The opportunity is to use our own “forty” days in the wilderness that we have been collectively given to turn away from our vanity and turn towards the only two things that really matter: finding our home in the Creator’s heart and arms, and sharing His/Her love to take in the others around us as we find that home, that Center. In the old language it was called “Love God with you whole heart, soul, mind, and strength. Love your neighbour like you love yourself.”
poverty of spirit . . . . is the opposite of self-sufficient pride and confidence in our ability to get along without the Creator. It is not an automatic posture, especially in the 21st Century West (if it has ever been automatic). It is actually a rather rare state. Few humans attain it for very long. It takes a lot of counter-intuitive cultivation to “arrive” there and abide in it.
Tradition is a way of acknowledging how much has been passed on to us by those who have preceded us. Traditions recognize that our forebears sowed into our lives and created things we enjoy. They gifted us, in many cases with loving intent, and with a faith that what they were passing to us would make our lives better, would enhance our ability to give back in the future. In our trendy phrase, they are saying “pay it forward”.
The point of Lent is to stop denying it and awaken it, encourage it to search for what can finally bring us to real fulfillment – to set aside the counterfeits that can never fill the hole in our soul.
He said that his followers needed to be different from all this—to be like him! Everything he brought to the table as a new way, a Third Way, was bound up in knowing him and following him. It was not about a new set of rules or a new philosophical insight, or even a different way of performing religious rituals and routines—or not performing them, for that matter. He elucidated and illuminated what they already knew, declaring that the scriptures spoke about him. As we have said before, it will not do to confine him to being a sort of nice, peacenik guru saying “All you need us love, so stop being selfish and nasty.”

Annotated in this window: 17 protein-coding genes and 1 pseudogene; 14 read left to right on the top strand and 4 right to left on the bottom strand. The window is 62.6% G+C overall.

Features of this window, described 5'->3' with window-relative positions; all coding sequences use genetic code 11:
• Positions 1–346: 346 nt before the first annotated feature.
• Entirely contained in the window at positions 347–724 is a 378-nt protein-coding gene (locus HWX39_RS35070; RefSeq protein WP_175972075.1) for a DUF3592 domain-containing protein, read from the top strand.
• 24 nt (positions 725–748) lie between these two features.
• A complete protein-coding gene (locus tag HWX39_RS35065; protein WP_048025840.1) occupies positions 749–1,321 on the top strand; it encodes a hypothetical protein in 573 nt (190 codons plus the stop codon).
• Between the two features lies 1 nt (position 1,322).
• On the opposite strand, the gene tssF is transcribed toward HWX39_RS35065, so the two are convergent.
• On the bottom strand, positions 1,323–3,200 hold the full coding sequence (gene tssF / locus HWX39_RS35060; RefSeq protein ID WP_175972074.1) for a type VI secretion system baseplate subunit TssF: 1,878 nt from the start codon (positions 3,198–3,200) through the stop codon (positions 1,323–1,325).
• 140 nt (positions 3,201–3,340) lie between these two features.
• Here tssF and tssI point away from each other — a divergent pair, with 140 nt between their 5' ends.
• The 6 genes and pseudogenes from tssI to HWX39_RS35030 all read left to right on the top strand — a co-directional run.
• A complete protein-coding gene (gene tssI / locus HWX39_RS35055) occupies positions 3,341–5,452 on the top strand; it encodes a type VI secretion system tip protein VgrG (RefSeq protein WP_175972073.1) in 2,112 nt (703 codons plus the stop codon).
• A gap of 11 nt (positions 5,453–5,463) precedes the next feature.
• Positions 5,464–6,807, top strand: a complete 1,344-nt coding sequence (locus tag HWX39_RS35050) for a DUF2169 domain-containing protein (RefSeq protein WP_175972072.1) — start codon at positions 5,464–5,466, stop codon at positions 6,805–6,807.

If Christ were not truly risen, his followers would long ago have abandoned his teaching, for it was centred on his own mission and identity as God’s final answer to humanity’s estrangement from the Creator, from one another, from our own true selves, and from the Creation we were made to care for and watch over as its intended caretakers. And if those followers had not been doing his works and were to cease now from doing them, however inadequately they have been done and are being done now, the human condition would be immeasurably worse and more hopeless.
The records as we have them certainly point to Jesus claiming divine status. As to “proof”, we must acknowledge that the Gospels in themselves do not satisfy everyone, especially in a culture now immured in scepticism. Those who accept the Gospel accounts are a dwindling minority of people. Now, when actual historical and archeological research is affirming their substance more and more, after hundreds of years of systematic (and often spurious) deconstruction and relegation to the “religious” sphere, they are seldom admitted into the rank of truly reliable historical source-documents.
Citing eye-witnesses who had nothing to gain by lying, and in fact risked their lives to testify that Jesus resurrected,Christians and the Christian Church have declared since the very first that Jesus really and absolutely died on that cross, but did not stay dead! Thirty-Six hours later, he was alive again, and he is still alive, with a real physical body, to this day. No human agency participated in his resurrection in any way. And, Christians say, he will remain alive forever.
… it very much appears that after all this enormous expenditure of scholarly energy and resources, those very sources have stood up against all of this scrutiny and profound scepticism. They have come through substantially verified and validated in great detail. How are we then to maintain with integrity this posture of automatic dismissal and ridicule of Jesus and his claims about himself as outlined in those very sources? How are we to, with integrity, summarily to discard the Jesus Movement now called Christianity which is founded on faith in those claims?
To be able to give the Gospel accounts a fair hearing, we have to do two things: (1) recognize our own operative worldview-paradigm for what it is, along with its limitations, and (2) understand, at least to some extent, the context in which the Biblical stories happened, including the operative worldview-paradigms of that time and culture.